Williams said the vehicle was carrying 20 cadets, but Ophardt said later it was not clear how many cadets were in the vehicle.  All of the other cadets, and the two Fort Benning soldiers, were treated at local hospitals, for non-life-threatening injuries, from facial lacerations to broken bones.

Ophardt said the cadets were likely wearing fatigues and Kevlar helmets

The vehicle overturned along a dirt road in a mountainous terrain used, Williams said,  to "make sure our soldiers and cadets are trained in a realistic environment."

The training group involved in the accident was being transported on a dirt road over mountainous Hudson Valley terrain from their barracks at Camp Buckner to Camp Natural Bridge to an area called "the lanes," where they were to practice land-navigation skills, assessing topography and using a compass. Camp Natural Bridge is about two miles from Route 293 and six miles west of the main campus of the military academy.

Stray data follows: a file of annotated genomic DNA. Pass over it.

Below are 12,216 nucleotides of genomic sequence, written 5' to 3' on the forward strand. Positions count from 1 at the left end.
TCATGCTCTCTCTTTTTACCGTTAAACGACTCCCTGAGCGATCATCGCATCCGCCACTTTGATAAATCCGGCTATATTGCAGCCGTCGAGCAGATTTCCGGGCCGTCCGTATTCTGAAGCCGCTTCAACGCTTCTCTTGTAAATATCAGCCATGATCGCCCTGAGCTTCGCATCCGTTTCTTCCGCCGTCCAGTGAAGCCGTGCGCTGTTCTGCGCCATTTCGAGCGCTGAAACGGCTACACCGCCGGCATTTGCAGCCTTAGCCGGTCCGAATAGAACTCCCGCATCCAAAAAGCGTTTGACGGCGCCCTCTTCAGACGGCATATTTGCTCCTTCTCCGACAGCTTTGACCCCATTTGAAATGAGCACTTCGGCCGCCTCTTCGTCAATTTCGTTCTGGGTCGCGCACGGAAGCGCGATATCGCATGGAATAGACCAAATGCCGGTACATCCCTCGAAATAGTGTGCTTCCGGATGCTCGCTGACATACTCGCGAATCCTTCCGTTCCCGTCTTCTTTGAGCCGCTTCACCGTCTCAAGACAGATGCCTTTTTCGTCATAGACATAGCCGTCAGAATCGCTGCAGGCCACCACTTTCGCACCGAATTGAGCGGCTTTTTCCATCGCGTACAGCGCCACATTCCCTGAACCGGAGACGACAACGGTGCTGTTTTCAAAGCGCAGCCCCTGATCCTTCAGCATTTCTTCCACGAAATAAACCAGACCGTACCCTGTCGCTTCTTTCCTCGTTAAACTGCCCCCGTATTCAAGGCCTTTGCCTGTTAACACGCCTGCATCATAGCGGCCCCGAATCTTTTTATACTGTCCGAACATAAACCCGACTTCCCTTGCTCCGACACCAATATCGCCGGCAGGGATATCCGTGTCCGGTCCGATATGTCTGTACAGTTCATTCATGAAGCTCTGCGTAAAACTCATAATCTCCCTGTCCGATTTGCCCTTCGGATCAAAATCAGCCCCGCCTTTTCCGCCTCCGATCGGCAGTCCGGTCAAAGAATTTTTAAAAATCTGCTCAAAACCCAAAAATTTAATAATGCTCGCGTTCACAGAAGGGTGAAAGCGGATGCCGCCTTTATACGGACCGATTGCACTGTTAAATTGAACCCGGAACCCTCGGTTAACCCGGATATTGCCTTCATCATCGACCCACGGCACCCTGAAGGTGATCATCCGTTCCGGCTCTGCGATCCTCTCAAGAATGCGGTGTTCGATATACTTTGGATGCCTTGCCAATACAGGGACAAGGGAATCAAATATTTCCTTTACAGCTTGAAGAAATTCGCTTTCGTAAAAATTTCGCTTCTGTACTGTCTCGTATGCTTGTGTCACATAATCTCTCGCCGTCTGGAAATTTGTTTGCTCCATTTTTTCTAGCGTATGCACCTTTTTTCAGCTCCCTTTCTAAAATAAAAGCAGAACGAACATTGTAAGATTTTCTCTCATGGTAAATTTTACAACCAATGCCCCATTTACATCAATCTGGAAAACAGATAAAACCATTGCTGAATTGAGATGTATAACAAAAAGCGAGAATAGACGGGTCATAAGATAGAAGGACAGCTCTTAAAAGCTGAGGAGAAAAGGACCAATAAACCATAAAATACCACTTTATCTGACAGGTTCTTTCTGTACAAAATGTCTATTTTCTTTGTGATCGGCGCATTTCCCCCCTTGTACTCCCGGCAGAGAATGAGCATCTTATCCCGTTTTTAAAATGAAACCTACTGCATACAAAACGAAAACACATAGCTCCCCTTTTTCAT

Ophardt said the cadets in the affected training group will stand down for 24 hours and have access to grief counselors and the chaplain. Meanwhile, training continued for other cadets on Thursday, which was the 75th anniversary of the Normandy invasion. In the hours after the fatal rollover, machine-gun fire and artillery blasts could be heard echoing among the Hudson Valley mountains.

The mountains around West Point are home to summer training, where rising seniors live in barracks at Camp Buckner and rotate among different training regimens, from small-arms fire and artillery to land-navigation.